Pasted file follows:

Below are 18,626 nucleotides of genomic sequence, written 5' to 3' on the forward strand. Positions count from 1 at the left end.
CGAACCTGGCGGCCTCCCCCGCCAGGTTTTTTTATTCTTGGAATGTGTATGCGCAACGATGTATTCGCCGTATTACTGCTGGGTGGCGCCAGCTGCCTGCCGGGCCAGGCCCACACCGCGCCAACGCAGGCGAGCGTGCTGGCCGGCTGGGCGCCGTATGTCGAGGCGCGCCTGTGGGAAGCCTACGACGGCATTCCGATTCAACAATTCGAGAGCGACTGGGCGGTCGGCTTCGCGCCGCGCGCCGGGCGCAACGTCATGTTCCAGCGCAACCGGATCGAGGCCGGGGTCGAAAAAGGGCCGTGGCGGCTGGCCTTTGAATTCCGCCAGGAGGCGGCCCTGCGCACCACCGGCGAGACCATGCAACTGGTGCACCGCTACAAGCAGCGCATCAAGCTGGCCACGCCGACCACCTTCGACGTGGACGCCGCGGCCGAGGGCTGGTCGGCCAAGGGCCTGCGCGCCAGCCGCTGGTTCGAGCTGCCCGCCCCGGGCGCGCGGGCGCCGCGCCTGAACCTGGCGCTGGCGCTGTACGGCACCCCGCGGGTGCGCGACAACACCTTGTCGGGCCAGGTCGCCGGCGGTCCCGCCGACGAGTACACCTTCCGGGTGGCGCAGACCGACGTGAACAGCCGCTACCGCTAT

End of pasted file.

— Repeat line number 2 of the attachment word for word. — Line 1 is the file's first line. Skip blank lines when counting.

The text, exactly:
CGAACCTGGCGGCCTCCCCCGCCAGGTTTTTTTATTCTTGGAATGTGTATGCGCAACGATGTATTCGCCGTATTACTGCTGGGTGGCGCCAGCTGCCTGCCGGGCCAGGCCCACACCGCGCCAACGCAGGCGAGCGTGCTGGCCGGCTGGGCGCCGTATGTCGAGGCGCGCCTGTGGGAAGCCTACGACGGCATTCCGATTCAACAATTCGAGAGCGACTGGGCGGTCGGCTTCGCGCCGCGCGCCGGGCGCAACGTCATGTTCCAGCGCAACCGGATCGAGGCCGGGGTCGAAAAAGGGCCGTGGCGGCTGGCCTTTGAATTCCGCCAGGAGGCGGCCCTGCGCACCACCGGCGAGACCATGCAACTGGTGCACCGCTACAAGCAGCGCATCAAGCTGGCCACGCCGACCACCTTCGACGTGGACGCCGCGGCCGAGGGCTGGTCGGCCAAGGGCCTGCGCGCCAGCCGCTGGTTCGAGCTGCCCGCCCCGGGCGCGCGGGCGCCGCGCCTGAACCTGGCGCTGGCGCTGTACGGCACCCCGCGGGTGCGCGACAACACCTTGTCGGGCCAGGTCGCCGGCGGTCCCGCCGACGAGTACACCTTCCGGGTGGCGCAGACCGACGTGAACAGCCGCTACCGCTAT